Saturday, October 23, 2010

On the Nature of Tears

Diva burst into tears.

Normally, I would follow those four words with something descriptive like “…when we told her it was bedtime” or “…when she lost her ‘My Little Pony’ unicorn” or “…when the bear attacked.” But this week, it hardly seems worth categorizing why she was a yowling mess; to do so would suggest a rarity about the condition, a need for a special cause. And, trust me, it wasn’t that kind of week.

Diva has always had a dramatic personality. When she’s happy, she absolutely sparkles; when she feels angry, she glowers blackly. And when she cries, she likes to go for full-wail lamentations. Her cries do not bespeak sadness, typically, but injustice: the howl of the wronged. It is amazing how explicit in meaning a seemingly inarticulate shrieking “waaaaa” sound can be: “WHY is the universe so CRUEL as to stick me with EVIL dads who insist that my FAVORITE sandals do NOT qualify as sneakers for gym class?”

Thankfully, our gal isn’t prone to tears most of the time. But this week the tears seemed to wait around every corner. In the span of a half hour, we might face her blubbering dismay over being asked to swap dirty clothes for clean pajamas, followed soon after by a round of hysterics because the bedtime reading selection was too short, capped with the sobs of the misbegotten because her do-rag fell off in bed, exposing her beautiful new braids to the elements. If there was a soundtrack to the week, it was the Eurhythmics: Here comes the rain again.

Thankfully, I have now been a dad long enough to know that all emotional bursts come in waves. The Mildly Terrible Twos are followed by the Actually Terrible Threes and the Banshee Fours. In each case, we’re not talking about solid year-long periods of extreme behavior so much as months-long clusters of madness, during which physical growth, newfound mental discoveries, and burgeoning willpower transform otherwise adorable children into mini-Kraken. I have not yet nicknamed age 5 because, on the whole, it has been a lovely time; but I must note that when Diva does plummet from the sunny heights to disproportionate grief, the combined power of her lungs and her vast reserve of stubbornness well outpace any stockpile of reason she might otherwise possess.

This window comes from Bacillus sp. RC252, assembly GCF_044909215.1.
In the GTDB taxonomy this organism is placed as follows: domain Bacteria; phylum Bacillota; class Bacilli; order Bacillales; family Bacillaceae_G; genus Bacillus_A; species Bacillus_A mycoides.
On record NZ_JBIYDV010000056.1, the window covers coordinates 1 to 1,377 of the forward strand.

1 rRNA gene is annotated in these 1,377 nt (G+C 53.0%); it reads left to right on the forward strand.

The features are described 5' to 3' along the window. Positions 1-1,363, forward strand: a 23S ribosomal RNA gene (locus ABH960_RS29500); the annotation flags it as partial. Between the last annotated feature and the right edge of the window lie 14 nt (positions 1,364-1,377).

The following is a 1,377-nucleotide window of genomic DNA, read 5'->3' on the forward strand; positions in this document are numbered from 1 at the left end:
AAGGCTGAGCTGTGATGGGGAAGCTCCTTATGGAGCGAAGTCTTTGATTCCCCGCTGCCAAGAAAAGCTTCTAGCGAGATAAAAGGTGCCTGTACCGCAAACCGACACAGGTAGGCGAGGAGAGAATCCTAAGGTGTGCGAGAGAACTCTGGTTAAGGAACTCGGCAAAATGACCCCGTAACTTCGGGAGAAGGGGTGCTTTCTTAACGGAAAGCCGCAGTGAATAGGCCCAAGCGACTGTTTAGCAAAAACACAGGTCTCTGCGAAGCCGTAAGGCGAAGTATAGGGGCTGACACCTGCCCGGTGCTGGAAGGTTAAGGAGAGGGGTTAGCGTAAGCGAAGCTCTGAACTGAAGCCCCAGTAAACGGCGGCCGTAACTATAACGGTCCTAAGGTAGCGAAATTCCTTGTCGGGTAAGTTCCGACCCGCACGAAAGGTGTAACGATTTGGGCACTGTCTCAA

The goal for her dads is to resist the urge to try and fix every situation that causes tears. If you set the precedent that each cry is equal, every single howl worth your undivided attention, it won’t be long before a keen little mind has figured out that she can control your behavior, turning you into Pavlov’s Parent reacting on cue. Learning when to respond most profoundly, to comfort when it’s really needed, helps both parent and child. Or at least that’s what I tell myself when I cannot work up much sympathy over her total devastation that an especially enthralling episode of Curious George has come to an end.

The Hubby has a theory that I like: Crying is a child’s re-boot button. All the processes of her little life—emotions, impulses, senses—can simply feel like overload. So if the wild keening that make us crazy is actually the control-alt-delete of Diva’s system, fair enough. Alas, the computer metaphor breaks down in one regard: I still haven’t found the settings for volume control.

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